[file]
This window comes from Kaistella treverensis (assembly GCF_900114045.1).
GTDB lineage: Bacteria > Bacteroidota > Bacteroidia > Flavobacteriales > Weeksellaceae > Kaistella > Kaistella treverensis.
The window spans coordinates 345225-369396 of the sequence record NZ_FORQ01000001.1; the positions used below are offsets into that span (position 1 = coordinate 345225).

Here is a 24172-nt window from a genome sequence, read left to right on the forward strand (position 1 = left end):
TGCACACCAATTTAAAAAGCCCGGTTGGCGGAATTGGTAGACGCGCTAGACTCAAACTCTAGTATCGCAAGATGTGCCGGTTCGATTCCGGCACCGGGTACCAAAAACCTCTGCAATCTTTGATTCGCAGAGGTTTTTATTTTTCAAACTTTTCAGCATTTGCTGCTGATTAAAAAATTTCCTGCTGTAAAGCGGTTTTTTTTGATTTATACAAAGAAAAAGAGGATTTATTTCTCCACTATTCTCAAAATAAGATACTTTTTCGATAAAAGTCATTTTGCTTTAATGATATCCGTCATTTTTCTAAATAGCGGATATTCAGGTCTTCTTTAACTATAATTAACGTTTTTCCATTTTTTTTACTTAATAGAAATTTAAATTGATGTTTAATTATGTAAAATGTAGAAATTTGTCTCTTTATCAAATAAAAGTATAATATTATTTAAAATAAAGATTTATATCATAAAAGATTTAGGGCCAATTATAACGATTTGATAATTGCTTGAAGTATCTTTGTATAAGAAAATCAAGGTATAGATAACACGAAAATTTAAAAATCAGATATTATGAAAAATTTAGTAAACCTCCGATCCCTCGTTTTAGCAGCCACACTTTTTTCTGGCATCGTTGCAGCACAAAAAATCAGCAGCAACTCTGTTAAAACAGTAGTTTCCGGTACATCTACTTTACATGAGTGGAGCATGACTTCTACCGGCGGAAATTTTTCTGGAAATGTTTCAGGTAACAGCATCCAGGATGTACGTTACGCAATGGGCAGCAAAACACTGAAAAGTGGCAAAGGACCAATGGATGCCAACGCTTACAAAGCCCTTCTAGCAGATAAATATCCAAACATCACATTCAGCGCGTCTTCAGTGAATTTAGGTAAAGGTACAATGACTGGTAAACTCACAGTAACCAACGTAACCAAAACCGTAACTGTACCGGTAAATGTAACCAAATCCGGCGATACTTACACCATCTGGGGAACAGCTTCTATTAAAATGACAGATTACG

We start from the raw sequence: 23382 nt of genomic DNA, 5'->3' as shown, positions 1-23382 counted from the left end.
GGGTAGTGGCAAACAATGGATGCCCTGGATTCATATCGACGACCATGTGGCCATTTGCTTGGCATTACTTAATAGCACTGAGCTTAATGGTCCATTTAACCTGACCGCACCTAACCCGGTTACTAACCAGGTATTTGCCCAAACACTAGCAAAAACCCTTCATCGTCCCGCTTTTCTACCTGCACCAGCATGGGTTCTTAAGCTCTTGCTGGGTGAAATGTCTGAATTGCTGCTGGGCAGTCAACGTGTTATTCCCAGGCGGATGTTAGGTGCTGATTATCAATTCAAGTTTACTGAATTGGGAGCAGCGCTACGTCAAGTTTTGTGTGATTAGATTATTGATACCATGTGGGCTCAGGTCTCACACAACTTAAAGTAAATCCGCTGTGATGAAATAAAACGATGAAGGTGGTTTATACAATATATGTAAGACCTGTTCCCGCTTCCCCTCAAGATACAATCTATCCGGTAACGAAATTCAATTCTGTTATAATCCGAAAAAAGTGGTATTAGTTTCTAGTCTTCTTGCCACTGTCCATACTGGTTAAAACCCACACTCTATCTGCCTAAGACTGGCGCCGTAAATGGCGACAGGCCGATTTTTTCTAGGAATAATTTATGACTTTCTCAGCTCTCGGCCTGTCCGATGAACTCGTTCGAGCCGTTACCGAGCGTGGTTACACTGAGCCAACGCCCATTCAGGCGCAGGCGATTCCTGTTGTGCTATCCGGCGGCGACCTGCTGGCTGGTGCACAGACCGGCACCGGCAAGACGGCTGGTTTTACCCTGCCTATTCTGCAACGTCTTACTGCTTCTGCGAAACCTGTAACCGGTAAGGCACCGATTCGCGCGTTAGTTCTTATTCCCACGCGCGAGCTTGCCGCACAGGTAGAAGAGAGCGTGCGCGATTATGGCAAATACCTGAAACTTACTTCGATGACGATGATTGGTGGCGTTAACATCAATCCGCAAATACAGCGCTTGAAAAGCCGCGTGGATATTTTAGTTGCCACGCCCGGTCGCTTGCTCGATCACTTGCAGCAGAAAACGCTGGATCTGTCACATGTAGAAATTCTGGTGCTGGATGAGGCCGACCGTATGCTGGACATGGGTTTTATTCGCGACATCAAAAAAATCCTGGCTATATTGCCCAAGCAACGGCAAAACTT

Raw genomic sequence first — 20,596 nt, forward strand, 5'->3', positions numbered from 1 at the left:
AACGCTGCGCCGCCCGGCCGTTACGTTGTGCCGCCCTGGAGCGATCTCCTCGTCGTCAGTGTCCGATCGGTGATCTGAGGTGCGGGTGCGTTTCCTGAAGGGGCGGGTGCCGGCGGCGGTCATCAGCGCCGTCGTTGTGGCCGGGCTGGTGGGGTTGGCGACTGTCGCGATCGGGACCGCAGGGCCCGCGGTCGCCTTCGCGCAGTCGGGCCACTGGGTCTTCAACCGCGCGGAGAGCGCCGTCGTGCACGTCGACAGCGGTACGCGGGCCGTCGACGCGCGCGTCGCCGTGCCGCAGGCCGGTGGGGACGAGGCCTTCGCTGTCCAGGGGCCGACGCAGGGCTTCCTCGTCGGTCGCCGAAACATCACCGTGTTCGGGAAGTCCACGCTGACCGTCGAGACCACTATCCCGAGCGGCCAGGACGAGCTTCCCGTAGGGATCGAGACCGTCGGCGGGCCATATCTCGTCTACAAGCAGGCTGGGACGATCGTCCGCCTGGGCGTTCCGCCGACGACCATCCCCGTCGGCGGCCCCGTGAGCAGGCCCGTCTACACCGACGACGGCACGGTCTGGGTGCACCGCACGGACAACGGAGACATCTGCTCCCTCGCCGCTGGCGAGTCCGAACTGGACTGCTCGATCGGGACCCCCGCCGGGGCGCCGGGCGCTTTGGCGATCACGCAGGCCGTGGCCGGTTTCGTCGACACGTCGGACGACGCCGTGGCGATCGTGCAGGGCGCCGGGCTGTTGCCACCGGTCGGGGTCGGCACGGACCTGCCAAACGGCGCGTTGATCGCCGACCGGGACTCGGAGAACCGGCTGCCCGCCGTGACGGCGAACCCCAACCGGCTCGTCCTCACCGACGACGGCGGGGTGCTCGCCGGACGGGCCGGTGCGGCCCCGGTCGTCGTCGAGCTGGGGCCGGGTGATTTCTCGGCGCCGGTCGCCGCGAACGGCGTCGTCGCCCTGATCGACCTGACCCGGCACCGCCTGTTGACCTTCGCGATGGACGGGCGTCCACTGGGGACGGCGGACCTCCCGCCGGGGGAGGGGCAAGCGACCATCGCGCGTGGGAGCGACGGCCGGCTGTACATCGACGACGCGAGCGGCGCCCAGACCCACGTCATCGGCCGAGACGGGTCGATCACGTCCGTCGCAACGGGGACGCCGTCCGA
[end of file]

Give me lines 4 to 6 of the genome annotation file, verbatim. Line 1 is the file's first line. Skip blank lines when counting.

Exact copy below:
Here is a 24172-nt window from a genome sequence, read left to right on the forward strand (position 1 = left end):
TGCACACCAATTTAAAAAGCCCGGTTGGCGGAATTGGTAGACGCGCTAGACTCAAACTCTAGTATCGCAAGATGTGCCGGTTCGATTCCGGCACCGGGTACCAAAAACCTCTGCAATCTTTGATTCGCAGAGGTTTTTATTTTTCAAACTTTTCAGCATTTGCTGCTGATTAAAAAATTTCCTGCTGTAAAGCGGTTTTTTTTGATTTATACAAAGAAAAAGAGGATTTATTTCTCCACTATTCTCAAAATAAGATACTTTTTCGATAAAAGTCATTTTGCTTTAATGATATCCGTCATTTTTCTAAATAGCGGATATTCAGGTCTTCTTTAACTATAATTAACGTTTTTCCATTTTTTTTACTTAATAGAAATTTAAATTGATGTTTAATTATGTAAAATGTAGAAATTTGTCTCTTTATCAAATAAAAGTATAATATTATTTAAAATAAAGATTTATATCATAAAAGATTTAGGGCCAATTATAACGATTTGATAATTGCTTGAAGTATCTTTGTATAAGAAAATCAAGGTATAGATAACACGAAAATTTAAAAATCAGATATTATGAAAAATTTAGTAAACCTCCGATCCCTCGTTTTAGCAGCCACACTTTTTTCTGGCATCGTTGCAGCACAAAAAATCAGCAGCAACTCTGTTAAAACAGTAGTTTCCGGTACATCTACTTTACATGAGTGGAGCATGACTTCTACCGGCGGAAATTTTTCTGGAAATGTTTCAGGTAACAGCATCCAGGATGTACGTTACGCAATGGGCAGCAAAACACTGAAAAGTGGCAAAGGACCAATGGATGCCAACGCTTACAAAGCCCTTCTAGCAGATAAATATCCAAACATCACATTCAGCGCGTCTTCAGTGAATTTAGGTAAAGGTACAATGACTGGTAAACTCACAGTAACCAACGTAACCAAAACCGTAACTGTACCGGTAAATGTAACCAAATCCGGCGATACTTACACCATCTGGGGAACAGCTTCTATTAAAATGACAGATTACG

We start from the raw sequence: 23382 nt of genomic DNA, 5'->3' as shown, positions 1-23382 counted from the left end.